Yangon (Rangoon, literally: "End of Strife") is a former capital of Burma (Myanmar) and the capital of Yangon Region. Although the military government has officially relocated the capital to Naypyidaw since March 2006, Yangon, with a population of over five million, continues to be the country's largest city and the most important commercial centre.
Although Yangon's infrastructure is undeveloped compared to those of other major cities in Southeast Asia, it has the largest number of colonial buildings in the region today. While many high-rise residential and commercial buildings have been constructed or renovated throughout downtown and Greater Yangon in the past two decades, most satellite towns that ring the city continue to be deeply impoverished.
Yangon was founded as Dagon in the early 11th century (circa 1028–1043) by the Mon, who dominated Lower Burma at that time. Dagon was a small fishing village centred about the Shwedagon Pagoda. In 1755, King Alaungpaya conquered Dagon, renamed it "Yangon", and added settlements around Dagon. The British captured Yangon during the First Anglo-Burmese War (1824–26), but returned it to Burmese administration after the war. The city was destroyed by a fire in 1841.
Parks and gardens
The largest and best maintained parks in Yangon are located around Shwedagon Pagoda. To the southeast of the gilded stupa is the most popular recreational area in the city – Kandawgyi Lake. The 150-acre (61-ha) lake is surrounded by the 110-acre (45-ha) Kandawgyi Nature Park, and the 69.25-acre (28-ha) Yangon Zoological Gardens, which consists of a zoo, an aquarium and an amusement park.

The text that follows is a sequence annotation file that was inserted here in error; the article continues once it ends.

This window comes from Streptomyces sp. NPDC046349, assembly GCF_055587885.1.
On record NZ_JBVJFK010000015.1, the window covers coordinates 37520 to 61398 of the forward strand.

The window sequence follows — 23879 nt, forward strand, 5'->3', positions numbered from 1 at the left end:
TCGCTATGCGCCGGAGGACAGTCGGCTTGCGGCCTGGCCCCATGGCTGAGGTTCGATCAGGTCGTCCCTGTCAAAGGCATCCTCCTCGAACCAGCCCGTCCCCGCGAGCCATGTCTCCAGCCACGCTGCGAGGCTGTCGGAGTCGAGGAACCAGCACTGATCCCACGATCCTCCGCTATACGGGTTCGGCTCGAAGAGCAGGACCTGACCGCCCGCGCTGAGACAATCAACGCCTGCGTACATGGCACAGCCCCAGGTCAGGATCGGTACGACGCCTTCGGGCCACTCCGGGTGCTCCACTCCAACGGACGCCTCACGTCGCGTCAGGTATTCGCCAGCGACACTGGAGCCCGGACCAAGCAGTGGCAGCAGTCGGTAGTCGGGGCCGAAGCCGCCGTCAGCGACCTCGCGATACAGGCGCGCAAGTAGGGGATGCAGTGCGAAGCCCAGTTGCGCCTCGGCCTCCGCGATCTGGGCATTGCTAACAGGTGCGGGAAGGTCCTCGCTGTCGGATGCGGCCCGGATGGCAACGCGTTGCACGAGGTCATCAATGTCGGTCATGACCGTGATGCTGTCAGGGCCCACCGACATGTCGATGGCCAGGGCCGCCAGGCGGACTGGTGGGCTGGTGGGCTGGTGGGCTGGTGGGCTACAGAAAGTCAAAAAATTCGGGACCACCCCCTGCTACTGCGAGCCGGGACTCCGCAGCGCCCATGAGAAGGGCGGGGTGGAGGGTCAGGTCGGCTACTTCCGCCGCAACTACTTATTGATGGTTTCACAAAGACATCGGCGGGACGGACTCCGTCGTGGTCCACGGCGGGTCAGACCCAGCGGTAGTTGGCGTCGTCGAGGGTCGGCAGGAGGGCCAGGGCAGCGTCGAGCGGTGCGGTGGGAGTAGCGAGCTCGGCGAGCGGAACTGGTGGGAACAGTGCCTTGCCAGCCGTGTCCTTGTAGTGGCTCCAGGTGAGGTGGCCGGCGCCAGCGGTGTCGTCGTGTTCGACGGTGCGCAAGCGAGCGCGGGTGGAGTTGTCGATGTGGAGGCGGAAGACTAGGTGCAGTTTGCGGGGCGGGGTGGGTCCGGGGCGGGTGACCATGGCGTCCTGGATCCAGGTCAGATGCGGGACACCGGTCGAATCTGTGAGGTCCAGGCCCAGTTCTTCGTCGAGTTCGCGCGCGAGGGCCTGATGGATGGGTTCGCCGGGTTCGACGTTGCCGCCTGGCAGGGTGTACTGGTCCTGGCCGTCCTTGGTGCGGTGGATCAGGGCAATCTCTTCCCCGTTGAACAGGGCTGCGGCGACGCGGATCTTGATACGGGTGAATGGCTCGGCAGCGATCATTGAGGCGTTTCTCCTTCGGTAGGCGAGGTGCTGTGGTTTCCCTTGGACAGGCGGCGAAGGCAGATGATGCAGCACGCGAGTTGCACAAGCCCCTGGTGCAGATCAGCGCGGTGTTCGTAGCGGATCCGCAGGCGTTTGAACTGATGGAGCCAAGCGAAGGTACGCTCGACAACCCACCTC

West of the pagoda towards the former Hluttaw (Parliament) complex is the 130-acre (53-ha) People’s Square and People's Park, (the former parading ground on important national days when Yangon was the capital.) A few miles north of the pagoda lies the 37-acre (15-ha) Inya Lake Park – a favorite hangout place of Yangon University students, and a well-known place of romance in Burmese popular culture. Hlawga National Park and Allied War Memorial at the outskirts of the city are popular day-trip destinations with the well-to-do and tourists.
Yangon is the country's hub for the movie, music, advertising, newspaper and book publishing industries. All media is heavily regulated by the military government. Television broadcasting is off limits to the private sector. All media content must first be approved by the government's media censor board, Press Scrutiny and Registration Division.
Most television channels in the country are broadcast from Yangon. TV Myanmar and Myawaddy TV are the two main channels, providing Burmese-language programming in news and entertainment. Other special interest channels are MWD-1 and MWD-2, MRTV-3, the English-language channel that targets overseas audiences via satellite and via Internet, MRTV-4 and Channel 7 are with a focus on non-formal education programs and movies, and Movie 5, a pay-TV channel specializing in broadcasting foreign movies.